Bénévoles et recettes


Saint-Charles School is a small school in the scenic Saguenay–Lac-Saint-Jean region of Quebec. They set up a breakfast program for their 75 students a little more than a year ago. Special education teacher Myriam Servais is the one who got the initiative off the ground, with support from her fellow staff members. “Madame Myriam,” as she is affectionately known, is in tune with the needs of her students. From day one, she has put her all into making the program a success, so that every child can start their morning with a wholesome breakfast.


This year, some extra help was needed to keep everything running smoothly, so the breakfast program decided to reach out to the parent population. Marie-Soleil Aupin-Keighan, a mother of one of the students and a very creative person by nature, responded immediately. As someone bursting with ideas for recipes, decorations, crafts and more, she was the perfect fit for the role of site coordinator. So she decided to take the plunge!


Thanks to the efforts of all the volunteers and the staff members who help out, the breakfast program at Saint-Charles School is a hive of activity every morning. Students from Grades 5 and 6 are also on hand to pitch in with breakfast preps. “Without all these great people, I’d have much less time to plan, organize and cook!” said Marie-Soleil.


It turns out Marie-Soleil is also a wiz at cutting down on food waste: “I work hard to keep waste to a minimum. I’ll inevitably find a way to turn one thing into something else or invent new no-bake recipes to get students to eat food they may otherwise turn their nose up at. I make energy balls and apple sauce popsicles. When yogurt gets close to its best-before date, I freeze it and make yogurt pops. Unopened drinkable yogurt gets put into a blender with frozen fruit to make smoothies. And that’s just the beginning!” This week, she’s testing out a new egg spread. We’re sure that, like everything else she dreams up, it will be a huge hit!


She has generously agreed to share one of the kid-tested recipes she has come up with. Feel like giving it a whirl?


Yield: 32 balls

  • 2 c. (500 mL) soy butter* (WowButter)
  • 1 c. (250 mL) granola
  • ⅓ c. (80 mL) honey or maple syrup
  • ¼ c. (60 mL) raisins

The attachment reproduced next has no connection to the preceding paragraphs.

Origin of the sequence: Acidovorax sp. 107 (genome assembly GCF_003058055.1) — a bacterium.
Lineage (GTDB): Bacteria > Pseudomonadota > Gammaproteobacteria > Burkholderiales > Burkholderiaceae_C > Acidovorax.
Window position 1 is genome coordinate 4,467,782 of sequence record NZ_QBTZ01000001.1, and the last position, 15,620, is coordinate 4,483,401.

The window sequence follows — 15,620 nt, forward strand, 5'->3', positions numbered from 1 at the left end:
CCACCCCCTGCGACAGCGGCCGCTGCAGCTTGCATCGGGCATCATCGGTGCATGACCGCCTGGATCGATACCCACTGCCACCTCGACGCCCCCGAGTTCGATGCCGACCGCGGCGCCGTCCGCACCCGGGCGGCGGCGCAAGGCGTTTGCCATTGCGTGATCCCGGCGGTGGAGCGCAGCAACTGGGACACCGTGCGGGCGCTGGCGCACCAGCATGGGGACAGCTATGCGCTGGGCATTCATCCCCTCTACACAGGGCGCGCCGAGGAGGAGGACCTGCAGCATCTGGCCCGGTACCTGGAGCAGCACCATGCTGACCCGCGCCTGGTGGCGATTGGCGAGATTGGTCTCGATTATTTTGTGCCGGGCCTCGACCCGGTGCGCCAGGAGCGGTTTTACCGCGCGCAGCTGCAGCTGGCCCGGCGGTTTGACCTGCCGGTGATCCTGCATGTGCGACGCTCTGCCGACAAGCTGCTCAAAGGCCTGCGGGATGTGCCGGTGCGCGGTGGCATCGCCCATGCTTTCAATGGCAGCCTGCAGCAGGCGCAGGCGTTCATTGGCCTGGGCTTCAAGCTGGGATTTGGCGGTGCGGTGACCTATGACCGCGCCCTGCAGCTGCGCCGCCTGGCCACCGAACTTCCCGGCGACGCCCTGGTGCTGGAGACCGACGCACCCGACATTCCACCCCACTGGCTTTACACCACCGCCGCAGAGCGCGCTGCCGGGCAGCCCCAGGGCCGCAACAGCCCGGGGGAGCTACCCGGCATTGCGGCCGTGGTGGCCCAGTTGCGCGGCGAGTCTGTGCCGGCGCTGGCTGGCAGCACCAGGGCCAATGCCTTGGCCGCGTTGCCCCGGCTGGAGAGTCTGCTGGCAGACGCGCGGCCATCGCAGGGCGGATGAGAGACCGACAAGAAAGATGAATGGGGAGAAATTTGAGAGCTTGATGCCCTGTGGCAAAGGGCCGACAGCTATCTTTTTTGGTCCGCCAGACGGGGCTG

1. Line two cookie sheets with parchment paper or a reusable silicon mat.
  2. Combine the soy butter and honey with an electric mixer or a fork.
  3. Add the granola, using your fingers to crumble some of the bigger pieces. Blend together with a mixing spoon.
  4. Shape the mixture into balls, about 1 Tbsp. (15 mL) at a time. If it is too sticky to handle, try moistening your hands with a little water. Add extra soy butter and honey if needed for the balls to hold together.
  5. Place them on the prepared cooking sheets, making sure they don’t touch. Chill for at least an hour.


N.B.: For special occasions, drizzle melted chocolate over top, as illustrated.

*You can substitute other nut or seed butters if that’s what you have on hand!



It’s hard to believe that summer is quickly approaching and breakfast programs will soon be winding down! In preparation for this hiatus, consider the following tips to use up any ingredients you have left or to store food properly over the summer months.


5 Tips to Use What You Have Left Before Summer

  • Plan — Find recipes that use the ingredients you have on hand. For example, you can make pancakes with leftover applesauce and oats. If you have extra eggs, why not whip up some breakfast sandwiches!
  • Adapt — Swap the fruits or veggies called for in a recipe with what you have. You can do this with other ingredients as well, such as different types of flour or oil.
  • Make smoothies, sauces and compotes — They are the perfect way to use leftover fruit! Freeze any fruit that hasn’t been eaten at the end of each breakfast. When you have enough set aside, throw it into a smoothie, sauce or compote.
  • Hold a theme day or celebration breakfast — It will help you use up ingredients in new recipe and menu ideas!
  • Cook big batches and freeze them — In order to buy less food as summer approaches, cook big batches and freeze them. You’ll see your inventory of fresh ingredients get smaller and smaller as you do.


Don’t forget to use your egg coupons before summer, too!


If you’re not able to use everything before school ends, think about ways to store food properly:

  • Milk and yogurt can be frozen. This may affect their texture, but they are still safe to consume and can be used in smoothies and baking.
  • Cheese can be frozen, either whole or grated. Ensure that it is well wrapped or sealed to maintain quality.
  • Vegetables can be blanched and frozen. Place in boiling water for 1 to 3 minutes, then remove with a slotted spoon and plunge into ice cold water. Open freeze as explained below.

Open freezing allows you to store fruits and veggies without them clumping together. This also allows you to use only the amounts you need without having to defrost a whole batch. Open freeze fruit and blanched veggies by spacing them out on a non-stick or parchment-lined baking sheet. Place in the freezer until solid, then transfer to freezer-safe bags or containers. Don’t forget to label them clearly, complete with the date!